Madison Kocian’s life changed in 2009. She began the season as a Level 9 gymnast and ended the year representing the United States at the Top Gym competition in Belgium—her first international meet. At the 2010 U.S. Championships, she placed fifth in the all-around, right behind Gabby Douglas and McKayla Maroney. Too young for London 2012, Madison became a senior in 2013 and soon qualified to the P&G Championships, where she led night one after two rotations. Unfortunately, she was injured during the third rotation and subsequently withdrew from the competition. Despite several other injuries in the lead-up to 2016, Madison pressed on and ended up in a four-way tie for gold on uneven bars at Glasgow 2015. She capped her amazing quadrennium with Olympic team gold in Rio, along with a silver on uneven bars behind defending champion Aliya Mustafina. Now, Madison is beginning her NCAA career at UCLA, but she also hasn’t closed the door on continuing in elite. She recently chatted with us about her current training, the injury she sustained at the Olympic Trials, her elite future, growing up at WOGA, and her first floor routine choreographed by Valorie Kondos Field.

Inside Gymnastics: So tell us about the Kellogg’s Tour and your experiences performing in so many different cities.
Madison Kocian: I did about seven stops on the Kellogg’s Tour, and I mainly just chose that because I’m not pro, so I can’t accept any type of money or anything for that, so I pretty much just decided to do it on my own. I started school at UCLA, so obviously school was a priority, and starting gym out here, so I didn’t want to miss too much. The stops that I did do were very fun; it was nice to see all the Olympic team members again, and just put on a show for the fans. [It was] just a celebration after the Olympics, so it was very exciting to be a part of that.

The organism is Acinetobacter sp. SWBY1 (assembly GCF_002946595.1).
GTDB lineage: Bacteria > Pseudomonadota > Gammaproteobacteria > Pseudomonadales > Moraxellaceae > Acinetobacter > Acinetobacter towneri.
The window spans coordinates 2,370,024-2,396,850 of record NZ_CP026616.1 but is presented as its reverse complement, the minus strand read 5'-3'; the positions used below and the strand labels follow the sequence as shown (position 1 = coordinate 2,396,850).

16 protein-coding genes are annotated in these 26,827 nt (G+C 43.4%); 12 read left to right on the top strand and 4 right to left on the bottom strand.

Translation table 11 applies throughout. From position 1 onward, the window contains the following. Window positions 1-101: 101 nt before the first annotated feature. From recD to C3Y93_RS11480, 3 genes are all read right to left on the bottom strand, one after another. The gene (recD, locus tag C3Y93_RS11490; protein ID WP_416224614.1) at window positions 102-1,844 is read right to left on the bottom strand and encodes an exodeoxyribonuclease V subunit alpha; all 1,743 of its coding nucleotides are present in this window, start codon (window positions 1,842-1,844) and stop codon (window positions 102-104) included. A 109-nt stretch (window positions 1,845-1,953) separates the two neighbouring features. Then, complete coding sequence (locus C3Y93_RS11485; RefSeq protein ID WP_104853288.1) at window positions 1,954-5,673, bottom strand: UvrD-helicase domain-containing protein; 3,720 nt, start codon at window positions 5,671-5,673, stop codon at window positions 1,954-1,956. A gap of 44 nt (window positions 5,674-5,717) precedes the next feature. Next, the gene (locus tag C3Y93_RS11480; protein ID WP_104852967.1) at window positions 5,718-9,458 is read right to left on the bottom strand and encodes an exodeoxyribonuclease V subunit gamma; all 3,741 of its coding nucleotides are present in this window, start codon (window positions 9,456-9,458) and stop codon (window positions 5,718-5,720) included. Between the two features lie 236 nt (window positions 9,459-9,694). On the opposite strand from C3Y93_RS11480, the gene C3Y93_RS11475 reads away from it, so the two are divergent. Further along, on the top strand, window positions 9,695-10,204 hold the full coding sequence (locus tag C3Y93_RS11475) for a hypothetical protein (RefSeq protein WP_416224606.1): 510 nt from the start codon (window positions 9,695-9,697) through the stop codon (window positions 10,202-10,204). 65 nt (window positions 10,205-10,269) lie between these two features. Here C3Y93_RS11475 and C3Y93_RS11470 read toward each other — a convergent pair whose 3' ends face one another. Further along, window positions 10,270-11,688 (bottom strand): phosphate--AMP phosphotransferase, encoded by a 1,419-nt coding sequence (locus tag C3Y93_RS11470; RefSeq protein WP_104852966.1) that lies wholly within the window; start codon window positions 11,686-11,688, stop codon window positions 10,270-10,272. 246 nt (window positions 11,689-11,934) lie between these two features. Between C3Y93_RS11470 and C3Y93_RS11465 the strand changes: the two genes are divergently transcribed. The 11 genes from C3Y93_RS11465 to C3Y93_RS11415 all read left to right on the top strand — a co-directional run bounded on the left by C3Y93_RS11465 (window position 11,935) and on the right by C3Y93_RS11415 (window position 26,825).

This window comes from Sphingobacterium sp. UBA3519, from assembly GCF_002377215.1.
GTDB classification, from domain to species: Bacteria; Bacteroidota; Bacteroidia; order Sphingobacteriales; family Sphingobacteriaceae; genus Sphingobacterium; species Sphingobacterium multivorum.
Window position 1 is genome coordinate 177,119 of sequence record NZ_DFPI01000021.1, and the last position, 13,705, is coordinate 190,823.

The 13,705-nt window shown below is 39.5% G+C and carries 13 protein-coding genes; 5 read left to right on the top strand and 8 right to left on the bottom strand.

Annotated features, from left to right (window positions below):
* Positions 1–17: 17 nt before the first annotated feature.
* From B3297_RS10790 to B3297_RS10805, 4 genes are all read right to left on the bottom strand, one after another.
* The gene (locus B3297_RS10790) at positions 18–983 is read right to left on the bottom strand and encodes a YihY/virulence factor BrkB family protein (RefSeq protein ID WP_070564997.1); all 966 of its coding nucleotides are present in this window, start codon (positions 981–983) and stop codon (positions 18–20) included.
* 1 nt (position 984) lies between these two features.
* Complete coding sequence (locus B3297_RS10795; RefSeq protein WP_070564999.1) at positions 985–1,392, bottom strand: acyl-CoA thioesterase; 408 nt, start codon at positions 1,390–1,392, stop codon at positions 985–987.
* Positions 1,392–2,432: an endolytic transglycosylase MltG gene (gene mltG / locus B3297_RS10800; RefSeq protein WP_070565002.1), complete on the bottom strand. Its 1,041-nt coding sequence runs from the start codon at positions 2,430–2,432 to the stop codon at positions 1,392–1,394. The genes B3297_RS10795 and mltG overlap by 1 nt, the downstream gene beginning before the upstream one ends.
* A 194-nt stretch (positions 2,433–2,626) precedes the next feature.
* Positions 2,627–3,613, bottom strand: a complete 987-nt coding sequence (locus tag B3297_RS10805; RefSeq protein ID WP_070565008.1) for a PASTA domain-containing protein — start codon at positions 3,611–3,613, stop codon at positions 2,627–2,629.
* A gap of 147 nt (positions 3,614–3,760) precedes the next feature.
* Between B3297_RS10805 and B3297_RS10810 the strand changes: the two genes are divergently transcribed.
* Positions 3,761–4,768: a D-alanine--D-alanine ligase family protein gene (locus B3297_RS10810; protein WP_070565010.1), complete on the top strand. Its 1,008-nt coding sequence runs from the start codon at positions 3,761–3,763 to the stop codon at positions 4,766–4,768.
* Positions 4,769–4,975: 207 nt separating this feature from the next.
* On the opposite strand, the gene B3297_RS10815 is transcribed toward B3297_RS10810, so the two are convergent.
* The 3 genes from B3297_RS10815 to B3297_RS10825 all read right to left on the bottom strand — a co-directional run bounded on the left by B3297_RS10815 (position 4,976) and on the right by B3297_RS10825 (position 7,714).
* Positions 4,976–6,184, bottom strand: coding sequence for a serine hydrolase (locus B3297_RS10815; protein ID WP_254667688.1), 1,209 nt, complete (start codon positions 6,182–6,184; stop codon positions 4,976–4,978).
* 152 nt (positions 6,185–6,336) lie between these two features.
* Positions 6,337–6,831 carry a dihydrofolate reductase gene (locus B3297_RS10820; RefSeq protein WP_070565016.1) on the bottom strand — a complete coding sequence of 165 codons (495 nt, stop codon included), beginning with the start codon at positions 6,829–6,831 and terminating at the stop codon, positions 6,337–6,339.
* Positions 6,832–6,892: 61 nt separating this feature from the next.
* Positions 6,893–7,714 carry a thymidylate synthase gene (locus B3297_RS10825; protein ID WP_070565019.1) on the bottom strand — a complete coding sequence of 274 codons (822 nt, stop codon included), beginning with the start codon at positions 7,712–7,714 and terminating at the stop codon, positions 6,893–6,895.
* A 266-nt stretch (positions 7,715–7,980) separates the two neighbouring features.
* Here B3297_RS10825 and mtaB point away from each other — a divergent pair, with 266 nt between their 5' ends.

Inside: How is your training going in general? Are you training any new skills for the new season?
Madison: I actually injured my shoulder at Olympic Trials, but we didn’t really say much of it, just because obviously I was going to push through for the Olympics and everything, so I had to take a little bit of time off here. But I didn’t want to take too much because I definitely want to compete this season. I might have to get something fixed a bit after season, but right now I’m training all four events. We’re not really sure what I’m doing on vault yet, I’m trying to learn the half-on front pike, a new vault, but we will see if I put it in this late in the season or if I just stick to the yurchenko. But everything else is going well; floor is really fun, I love having three passes and smiling in my routines. Bars, I’m keeping some of my same skills, just not all eight of them [laughs]. But other than that…mostly I’ve taken skills out of each routine, but I’m still trying to keep some of the same difficulty so it is still impressive for the fans.

Inside: Could you reflect back on the Olympics? What are some of your favorite memories from Rio?
Madison: Obviously my favorite memory was standing on the podium at the team [final], holding our gold medals and watching the flag [being] raised, and hearing our national anthem. I also worked very hard on uneven bars, that’s one of my specialties, so getting a silver medal on bars—not only for myself, but for my coaches and my family, who have definitely helped me achieve that goal—was special for me; it’s something I’ll always remember. But outside of the gym, one of my favorite memories was just sharing laughs, I guess, in our little apartment in the Olympic village. It was just very relaxing to us, going into one of the girl’s rooms and really laughing with my teammates and taking our mind off things.

Inside: So tell us about UCLA and what it’s like to make the transition to NCAA.
Madison: I came out to L.A. the day before school started, so the first three or four weeks were very hard. [Not only] transitioning back into school, but also it was very much [about] time management skills, because you must manage your classes, along with gym every morning which is like half the day, and the rehab for my shoulder, and studying and study hall with the freshman class. It think it was just time to figure out that good schedule and having a good balance for everything, but [by] the first end of the quarter I really started just enjoying want the college experience some more. [I started] having a lot of fun in the gym, especially with the team, we have a great team this year.